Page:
"We aim to stand humbly and boldly in intercession for God's end-time purposes for Israel as revealed in Scripture.
"We aim to clearly proclaim God’s end-time purposes for Israel.
"We aim to stand against the cultural current of anti-Semitism developing globally."
What, you ask, are "God's end-time purposes for Israel as revealed in Scripture"? Well, I don't know what Bickle thinks they are but I do know that there are Christians who support Israel today almost entirely because they believe that the Second Coming of Christ cannot occur until Israel controls the Temple Mount in Jerusalem, which now is under the control of Muslims. And these same Christians believe that at the Second Coming all Jews either will convert or die. It's sort of an end-times antisemitism taken to the extreme.
As I say, I don't know whether that idea about reclaiming the Temple Mount so the Second Coming can happen is exactly what Bickle is preaching but it wouldn't surprise me, given how common that teaching is among preachers similar to Bickle and given this section of the IHOP's statement of faith:
"We believe in the literal second coming of Christ at the end of this age, when He will return to earth personally and visibly to reign over the nations in His millennial kingdom. We believe that the Church will go through the Great Tribulation with great power and victory and will only be raptured at the end of the Great Tribulation. No one can know with certainty the timing of the Lord’s return. We also believe in and are praying for a great end-time harvest of souls and the emergence of a victorious Church that will experience unprecedented unity, purity, and power in the Holy Spirit.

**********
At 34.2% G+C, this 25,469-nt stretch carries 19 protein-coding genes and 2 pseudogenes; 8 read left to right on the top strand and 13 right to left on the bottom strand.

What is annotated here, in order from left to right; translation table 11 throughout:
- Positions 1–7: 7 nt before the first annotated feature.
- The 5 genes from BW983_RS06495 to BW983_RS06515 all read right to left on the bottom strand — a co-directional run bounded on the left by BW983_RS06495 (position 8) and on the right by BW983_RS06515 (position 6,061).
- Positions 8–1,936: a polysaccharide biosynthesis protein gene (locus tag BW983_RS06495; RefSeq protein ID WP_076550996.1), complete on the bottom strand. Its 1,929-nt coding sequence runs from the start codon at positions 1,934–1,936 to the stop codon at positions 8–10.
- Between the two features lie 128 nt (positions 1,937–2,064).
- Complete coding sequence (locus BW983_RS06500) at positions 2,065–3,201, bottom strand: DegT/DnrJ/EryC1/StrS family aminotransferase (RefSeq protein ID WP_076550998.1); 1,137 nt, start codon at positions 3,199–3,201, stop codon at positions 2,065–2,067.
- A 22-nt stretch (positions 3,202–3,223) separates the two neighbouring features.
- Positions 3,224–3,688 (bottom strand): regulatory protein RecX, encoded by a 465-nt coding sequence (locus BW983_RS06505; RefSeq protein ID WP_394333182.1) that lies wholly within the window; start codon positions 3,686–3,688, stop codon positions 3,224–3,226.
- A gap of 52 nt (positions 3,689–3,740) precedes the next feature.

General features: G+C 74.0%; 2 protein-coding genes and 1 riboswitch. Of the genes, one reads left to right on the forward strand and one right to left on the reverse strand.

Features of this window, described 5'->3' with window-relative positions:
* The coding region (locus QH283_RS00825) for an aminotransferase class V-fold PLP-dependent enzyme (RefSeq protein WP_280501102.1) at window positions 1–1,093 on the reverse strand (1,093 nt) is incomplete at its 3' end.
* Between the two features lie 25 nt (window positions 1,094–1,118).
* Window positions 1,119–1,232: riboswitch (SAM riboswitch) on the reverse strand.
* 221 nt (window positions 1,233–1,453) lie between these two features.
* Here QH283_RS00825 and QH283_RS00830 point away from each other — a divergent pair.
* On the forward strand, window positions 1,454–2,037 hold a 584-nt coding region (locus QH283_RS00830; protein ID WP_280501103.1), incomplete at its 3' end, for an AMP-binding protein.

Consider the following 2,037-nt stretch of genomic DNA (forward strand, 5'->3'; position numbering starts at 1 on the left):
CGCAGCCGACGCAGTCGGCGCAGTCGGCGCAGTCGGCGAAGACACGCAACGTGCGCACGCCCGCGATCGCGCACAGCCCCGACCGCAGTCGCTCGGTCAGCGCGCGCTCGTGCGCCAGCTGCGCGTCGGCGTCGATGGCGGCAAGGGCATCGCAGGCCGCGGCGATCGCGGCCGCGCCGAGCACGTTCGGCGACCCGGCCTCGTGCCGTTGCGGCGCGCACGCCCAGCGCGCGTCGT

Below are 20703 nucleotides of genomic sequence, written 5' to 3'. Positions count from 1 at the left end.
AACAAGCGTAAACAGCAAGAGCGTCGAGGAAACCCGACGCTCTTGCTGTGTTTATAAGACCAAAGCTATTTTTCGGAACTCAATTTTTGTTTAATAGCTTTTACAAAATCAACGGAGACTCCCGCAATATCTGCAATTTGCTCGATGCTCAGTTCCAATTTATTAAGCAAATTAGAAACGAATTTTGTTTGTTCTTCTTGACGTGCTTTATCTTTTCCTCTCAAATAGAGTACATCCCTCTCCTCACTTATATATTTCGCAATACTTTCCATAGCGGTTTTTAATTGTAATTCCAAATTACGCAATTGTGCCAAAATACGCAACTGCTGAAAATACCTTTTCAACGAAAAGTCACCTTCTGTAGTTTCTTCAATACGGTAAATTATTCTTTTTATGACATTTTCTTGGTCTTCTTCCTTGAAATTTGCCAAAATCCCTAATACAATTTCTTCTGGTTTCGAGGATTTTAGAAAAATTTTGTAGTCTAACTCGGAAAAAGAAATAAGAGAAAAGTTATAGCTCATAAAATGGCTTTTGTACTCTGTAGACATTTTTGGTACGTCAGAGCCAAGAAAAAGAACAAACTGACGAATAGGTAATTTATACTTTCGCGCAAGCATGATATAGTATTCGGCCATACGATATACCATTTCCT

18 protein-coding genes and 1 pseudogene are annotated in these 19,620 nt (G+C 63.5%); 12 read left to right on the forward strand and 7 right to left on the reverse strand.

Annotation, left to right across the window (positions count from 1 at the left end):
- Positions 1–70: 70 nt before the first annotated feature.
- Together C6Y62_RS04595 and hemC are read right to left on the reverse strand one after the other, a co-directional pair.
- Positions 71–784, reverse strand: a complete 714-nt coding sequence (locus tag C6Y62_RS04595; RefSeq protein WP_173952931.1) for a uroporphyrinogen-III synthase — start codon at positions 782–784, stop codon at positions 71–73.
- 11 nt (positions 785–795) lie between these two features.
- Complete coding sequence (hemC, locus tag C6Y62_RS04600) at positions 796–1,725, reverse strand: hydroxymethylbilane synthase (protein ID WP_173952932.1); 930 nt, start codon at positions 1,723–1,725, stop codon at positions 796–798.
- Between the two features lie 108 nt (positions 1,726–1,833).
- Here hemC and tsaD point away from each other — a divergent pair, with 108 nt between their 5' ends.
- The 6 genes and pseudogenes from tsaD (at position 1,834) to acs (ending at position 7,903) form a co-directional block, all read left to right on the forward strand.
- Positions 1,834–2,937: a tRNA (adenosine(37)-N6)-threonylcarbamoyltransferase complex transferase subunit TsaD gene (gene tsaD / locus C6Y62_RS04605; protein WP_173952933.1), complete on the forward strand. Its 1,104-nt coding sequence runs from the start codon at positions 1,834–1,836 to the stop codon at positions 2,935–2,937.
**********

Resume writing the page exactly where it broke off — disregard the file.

"We believe that when Christians die, they pass immediately into the blessed presence of Christ, there to enjoy conscious fellowship with the Savior until the day of the resurrection and the glorious transformation of their bodies. The saved will receive eternal rewards and forever dwell in blissful fellowship with their great triune God. We also believe that when unbelievers die, they are consigned to hell, there to await the Day of Judgment when they shall be punished in the lake of fire with eternal, conscious, and tormented separation from the presence of God."